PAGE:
When Jonny died, the tributes and memories that poured in all said very similar things. How generous he was, how full of energy and enthusiasm, how funny, and how very loved.

So often, those who take their own lives seem to be bright stars like him, people who have touched other people’s lives in one way or another, but don’t seem to have understood how amazing they are.

So here I am, thinking and talking about suicide again, wishing like everyone must, that there was some way of reaching across the dreadful chasm that can open up around a person and swallow them down.

I don’t think we can convince somebody thinking about suicide how wonderful and loved they are, or how much they matter. Even if we could, would that be enough to reach across the chasm and hold onto them?

Certainly, we can make sure the people around us know we are there for them, and will listen in a non-judging way, if they ever need someone to turn to. We can avoid saying unhelpful things that will make the person feel even worse, such as ‘I don’t know why you’re so hard on yourself’ or ‘Why don’t you just snap out of it?’ But not everyone is actually able to talk about it when they’re struggling with depression.

My feeling is that the biggest thing we can do for each other is be honest and not hide our own darkness. Sadness, feelings of pointlessness, even despair, are all part of the human condition, although that goes against our cultural assumptions.

We think we should be able to be happy all the time and every kind of pain is – or certainly should be – fixable. In our culture, unhappiness feels like failure, and we’re ashamed of owning up to it.

But the golden life is an illusion. We shouldn’t be claiming it while hiding our own darkness, because that make the darkness even more terrifying and lonely for people currently going through it.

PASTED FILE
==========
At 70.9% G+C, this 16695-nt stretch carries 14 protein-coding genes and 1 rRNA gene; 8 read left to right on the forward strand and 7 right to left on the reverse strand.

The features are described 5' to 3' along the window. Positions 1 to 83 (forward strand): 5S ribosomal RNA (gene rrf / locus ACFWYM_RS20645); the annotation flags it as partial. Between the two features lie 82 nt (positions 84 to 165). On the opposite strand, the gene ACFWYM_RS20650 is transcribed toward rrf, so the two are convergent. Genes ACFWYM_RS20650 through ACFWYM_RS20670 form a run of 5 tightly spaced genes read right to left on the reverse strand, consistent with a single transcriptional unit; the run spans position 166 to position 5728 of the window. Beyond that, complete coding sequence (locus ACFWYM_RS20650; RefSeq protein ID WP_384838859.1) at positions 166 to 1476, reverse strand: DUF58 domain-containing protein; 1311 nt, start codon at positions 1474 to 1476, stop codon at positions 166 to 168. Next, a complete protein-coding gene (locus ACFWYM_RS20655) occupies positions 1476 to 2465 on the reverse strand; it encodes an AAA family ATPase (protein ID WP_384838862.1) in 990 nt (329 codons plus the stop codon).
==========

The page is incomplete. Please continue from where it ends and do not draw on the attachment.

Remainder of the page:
What we need to recognise and especially to teach our children is that everyone experiences sadness, fear, despair… it’s natural. Life can be hard, but we can learn to handle it. This is the message in all my kids’ self-help books, including How 2B Happy.

I don’t mean I think we should bang on about our problems all the time, but just be real with each other. Real life stories belong to all of us; they lift us above our own situation and show us our wider human condition. They give us a sense of belonging.

A member of Jonny’s family commented, ‘Mental health needs to be discussed in the open and these personal stories need to be shared.’

I could not agree more.

If you would like to buy a copy of Jonny’s book, the new special edition comes out on October 6th. 

 

 

 

 

 

Amongst it are songs, poems, ideas for stories and life…

I’m delighted to welcome my friend Mel Johnston into the House of Dreams this week, to talk about her journals and diaries, as part of my guest series on personal writing.

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Look at these boxes, bursting with thoughts and experiences! Here’s what Mel has to say.

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As you can see, I have whittled down my back catalogue of journals and diaries to two boxes – apart from the notebook under my bed, the one in the kitchen and the one in my bag! One reason I keep notebooks and pages upon pages of journaling is because amongst it are songs, poems, ideas for stories and life. Sometimes they contain necessary evidence of this woman’s journey. Occasionally it has felt right to ‘let go’ of certain journals having at times poured negative energy into them in an effort to remain sane.